New Delhi: Having cancelled investment treaties with about 50 foreign governments last year, India is struggling to convince some to accept new terms that make it harder to seek international arbitration for disputes, sources familiar with the talks said.
From New Delhi’s perspective those treaties, mainly struck in the 1990s when it was desperate for foreign capital, left it too exposed to potential claims awarded by international arbitrators.
To reduce that exposure, India has drafted a new model agreement that legal advisors say is similar to those used by other big emerging market economies like Brazil and Indonesia, but some of its foreign partners are baulking at the more restrictive approach.
“India is getting nowhere with the negotiations,” said one of the sources, who is aware of the meetings with government officials over the past 10 months, but does not want to be named as the discussions are private.
Negotiators from countries including Australia, Iran and the European Union have told the Indian side that investors are waiting to come in but the new treaty terms give too little protection, the source said.
Foremost among their concerns are a requirement for investors to fight any case in the Indian courts for at least five years before going for international arbitration, and other provisions narrowing the scope for companies to make claims, the source said.
The new model treaty also has no provision for investors to bring claims against India for any tax-related matters and for disputes arising due to actions taken by local governments.
Currently, India is entangled in more than 20 international arbitration cases, and could end up paying billions of dollars in damages if it loses.
Companies like Vodafone Group, Cairn Energy and Deutsche Telekom have initiated arbitration proceedings against India seeking to protect their investments against retrospective tax claims and cancellation of contracts.
Covered by a bilateral trade and investment agreement between New Delhi and Tokyo, Japanese automaker Nissan is the latest company to sue India, claiming damages of over $770 million in unpaid tax incentives.
While several countries limit the type of tax-related claims that can be made, lawyers say India’s step to omit all tax matters goes too far and could expose investors to sudden changes in tax rules or retrospective claims.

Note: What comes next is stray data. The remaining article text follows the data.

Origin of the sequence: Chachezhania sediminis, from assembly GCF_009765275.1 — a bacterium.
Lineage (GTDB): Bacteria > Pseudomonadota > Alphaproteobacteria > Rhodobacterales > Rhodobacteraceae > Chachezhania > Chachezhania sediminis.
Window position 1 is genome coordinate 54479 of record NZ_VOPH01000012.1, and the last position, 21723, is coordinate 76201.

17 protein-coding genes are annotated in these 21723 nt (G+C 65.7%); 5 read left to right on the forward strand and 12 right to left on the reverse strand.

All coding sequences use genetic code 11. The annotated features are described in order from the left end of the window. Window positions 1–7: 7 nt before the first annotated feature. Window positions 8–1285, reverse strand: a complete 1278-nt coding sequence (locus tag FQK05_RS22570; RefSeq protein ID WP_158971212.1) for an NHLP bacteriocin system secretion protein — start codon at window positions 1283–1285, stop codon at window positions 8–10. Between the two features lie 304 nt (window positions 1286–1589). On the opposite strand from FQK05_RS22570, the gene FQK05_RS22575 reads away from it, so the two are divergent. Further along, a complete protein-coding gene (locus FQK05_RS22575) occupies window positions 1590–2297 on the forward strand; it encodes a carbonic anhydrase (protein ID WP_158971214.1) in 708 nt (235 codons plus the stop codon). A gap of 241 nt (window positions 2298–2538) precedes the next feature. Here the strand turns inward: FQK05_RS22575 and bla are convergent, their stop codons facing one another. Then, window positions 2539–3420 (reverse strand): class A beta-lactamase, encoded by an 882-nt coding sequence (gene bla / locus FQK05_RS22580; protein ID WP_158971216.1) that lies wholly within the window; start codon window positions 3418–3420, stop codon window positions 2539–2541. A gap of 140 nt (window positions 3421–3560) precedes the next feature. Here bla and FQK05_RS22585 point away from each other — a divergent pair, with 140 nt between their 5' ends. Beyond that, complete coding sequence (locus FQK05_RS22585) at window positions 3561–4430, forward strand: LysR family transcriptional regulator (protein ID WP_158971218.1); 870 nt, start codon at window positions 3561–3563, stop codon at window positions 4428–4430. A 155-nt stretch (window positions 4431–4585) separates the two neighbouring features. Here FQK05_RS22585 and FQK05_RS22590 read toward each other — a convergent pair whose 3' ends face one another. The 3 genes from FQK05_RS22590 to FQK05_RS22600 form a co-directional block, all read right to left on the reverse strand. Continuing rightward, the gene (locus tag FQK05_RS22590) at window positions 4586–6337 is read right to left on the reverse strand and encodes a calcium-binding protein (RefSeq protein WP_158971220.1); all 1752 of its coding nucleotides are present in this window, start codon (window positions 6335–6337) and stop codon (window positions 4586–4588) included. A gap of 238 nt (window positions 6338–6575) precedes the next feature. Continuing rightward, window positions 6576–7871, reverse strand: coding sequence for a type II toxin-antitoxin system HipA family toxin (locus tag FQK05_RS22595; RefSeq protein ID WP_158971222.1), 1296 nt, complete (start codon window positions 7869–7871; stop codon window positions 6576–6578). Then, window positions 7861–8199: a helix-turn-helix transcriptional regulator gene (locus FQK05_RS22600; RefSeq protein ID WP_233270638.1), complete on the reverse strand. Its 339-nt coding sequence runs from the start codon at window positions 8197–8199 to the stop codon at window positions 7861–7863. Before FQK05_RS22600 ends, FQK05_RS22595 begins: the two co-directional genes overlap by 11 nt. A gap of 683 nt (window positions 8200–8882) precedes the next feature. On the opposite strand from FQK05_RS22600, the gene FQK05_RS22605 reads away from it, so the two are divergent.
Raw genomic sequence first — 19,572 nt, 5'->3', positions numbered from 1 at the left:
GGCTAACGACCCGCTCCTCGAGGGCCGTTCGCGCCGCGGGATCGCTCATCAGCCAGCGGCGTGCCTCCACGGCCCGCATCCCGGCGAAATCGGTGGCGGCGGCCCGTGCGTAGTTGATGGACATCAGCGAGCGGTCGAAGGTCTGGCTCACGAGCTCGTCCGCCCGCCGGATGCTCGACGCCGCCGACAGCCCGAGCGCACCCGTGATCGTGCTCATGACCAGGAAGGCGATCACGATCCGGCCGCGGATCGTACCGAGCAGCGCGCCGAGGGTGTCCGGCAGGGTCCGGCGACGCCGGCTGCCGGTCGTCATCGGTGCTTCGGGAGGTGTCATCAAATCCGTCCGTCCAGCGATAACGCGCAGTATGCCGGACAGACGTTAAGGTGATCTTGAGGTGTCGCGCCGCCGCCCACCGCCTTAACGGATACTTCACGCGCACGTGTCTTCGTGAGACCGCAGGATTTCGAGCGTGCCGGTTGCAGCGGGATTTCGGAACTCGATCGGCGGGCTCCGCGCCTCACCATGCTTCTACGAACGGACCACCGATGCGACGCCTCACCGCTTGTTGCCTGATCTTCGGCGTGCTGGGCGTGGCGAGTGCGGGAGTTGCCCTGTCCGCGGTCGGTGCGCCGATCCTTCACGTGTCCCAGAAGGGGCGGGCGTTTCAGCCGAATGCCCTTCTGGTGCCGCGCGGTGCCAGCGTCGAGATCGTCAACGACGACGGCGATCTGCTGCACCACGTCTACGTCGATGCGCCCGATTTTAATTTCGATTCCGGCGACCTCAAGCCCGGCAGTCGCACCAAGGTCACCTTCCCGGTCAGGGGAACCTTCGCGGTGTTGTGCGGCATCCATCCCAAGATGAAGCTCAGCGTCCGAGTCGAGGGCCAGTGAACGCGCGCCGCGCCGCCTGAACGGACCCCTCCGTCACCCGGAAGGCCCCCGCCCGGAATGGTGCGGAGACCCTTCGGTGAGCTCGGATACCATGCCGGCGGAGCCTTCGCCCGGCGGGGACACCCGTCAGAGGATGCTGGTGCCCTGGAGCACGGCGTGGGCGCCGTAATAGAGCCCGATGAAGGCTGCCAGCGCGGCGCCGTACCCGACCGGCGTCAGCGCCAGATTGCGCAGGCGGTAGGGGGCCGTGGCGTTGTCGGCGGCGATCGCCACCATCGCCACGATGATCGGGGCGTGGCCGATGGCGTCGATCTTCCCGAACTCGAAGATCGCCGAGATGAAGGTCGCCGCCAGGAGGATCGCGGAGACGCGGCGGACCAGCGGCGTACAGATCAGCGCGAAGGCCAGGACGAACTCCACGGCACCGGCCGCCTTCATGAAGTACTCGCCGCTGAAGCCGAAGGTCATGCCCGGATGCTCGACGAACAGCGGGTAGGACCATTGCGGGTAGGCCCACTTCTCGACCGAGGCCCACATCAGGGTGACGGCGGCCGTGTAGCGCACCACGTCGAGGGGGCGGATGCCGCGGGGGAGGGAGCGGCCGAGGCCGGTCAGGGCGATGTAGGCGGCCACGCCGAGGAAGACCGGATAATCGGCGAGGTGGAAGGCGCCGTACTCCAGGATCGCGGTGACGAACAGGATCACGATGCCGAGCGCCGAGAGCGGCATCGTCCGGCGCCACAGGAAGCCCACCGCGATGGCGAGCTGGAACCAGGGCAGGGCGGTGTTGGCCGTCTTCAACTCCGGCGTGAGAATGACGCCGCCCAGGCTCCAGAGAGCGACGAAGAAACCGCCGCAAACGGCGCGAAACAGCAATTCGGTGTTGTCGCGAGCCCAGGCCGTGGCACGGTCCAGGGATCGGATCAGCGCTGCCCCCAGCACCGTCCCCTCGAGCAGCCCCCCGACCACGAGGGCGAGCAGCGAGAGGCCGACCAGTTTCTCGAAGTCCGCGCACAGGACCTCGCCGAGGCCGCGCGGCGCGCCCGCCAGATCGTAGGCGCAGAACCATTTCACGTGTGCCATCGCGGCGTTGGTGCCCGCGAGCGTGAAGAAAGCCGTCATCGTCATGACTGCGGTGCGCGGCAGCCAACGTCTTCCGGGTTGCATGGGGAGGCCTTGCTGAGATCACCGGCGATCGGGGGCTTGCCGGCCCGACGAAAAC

India should aspire for double digit growth: EAC member Shamika Ravi
New Delhi: India needs to make all efforts to reach ‘double digit’ growth and should not treat 7 per cent expansion as the ‘new normal’, Economic Advisory Council to the Prime Minister (EAC-PM) member Shamika Ravi said.
Ravi also refuted the contention of her EAC-PM colleague Rathin Roy that India could fall into the middle income trap — a term used by the World Bank to refer to nations that get stuck at a middle level of economic development as they attempt to grow rich.
“But emphasis now needs to be on how do we get back with the vision to that double digit growth,” Ravi said at event organised by Brookings India.
“The new normal of 7 per cent or perhaps weakening further because of the global trends cannot be the new normal for a country with per capita income that we do have,” she added
The Central Statistics Office (CSO) had in February revised downwards the growth estimate for 2018-19 fiscal from 7.2 per cent to 7 per cent — the lowest in five years.
Ravi also asserted that there needs to be reinforcement of mechanisms through which India can continue to aspire for double digit growth.
She maintained that India is unlikely to fall into the middle income trap.
“I don’t think India can afford that (middle income trap). I don’t think India is going to fall into the middle income trap like Brazil or South Africa,” the EAC-PM member opined.
Recently, EAC-PM member Rathin Roy had said the Indian economy is heading for a structural slowdown.
“The economy since 1991 has been growing not on the basis of exports… but on the basis of what the top 100 million of the Indian population wants to consume. Those 100 million or 10 crore Indian consumers who were powering India’s growth story have started to plateau out.
“It means in short we will not be South Korea. We will not be China. We will be Brazil. We will be South Africa. We will be a middle-income country with large numbers of people in poverty seeing rising crimes,” Roy had said.
The concept of the middle income trap was first put forward by the World Bank in a 2006 report on the development of East Asian economies.
The theory states that in many middle-income economies, growth slows and nations are unable to generate further economic momentum and grow rich.
Ravi also noted that India should not lose fiscal discipline which it maintained during the last five years of the Narendra Modi government.
The eminent economist also pointed out that states which are ranked high in ease of doing business have low unemployment rate compared to the all-India average.
“It’s important to realise that the recipe for job creation will also eventually come through entrepreneurship. Government cannot be final provider of jobs,” she said.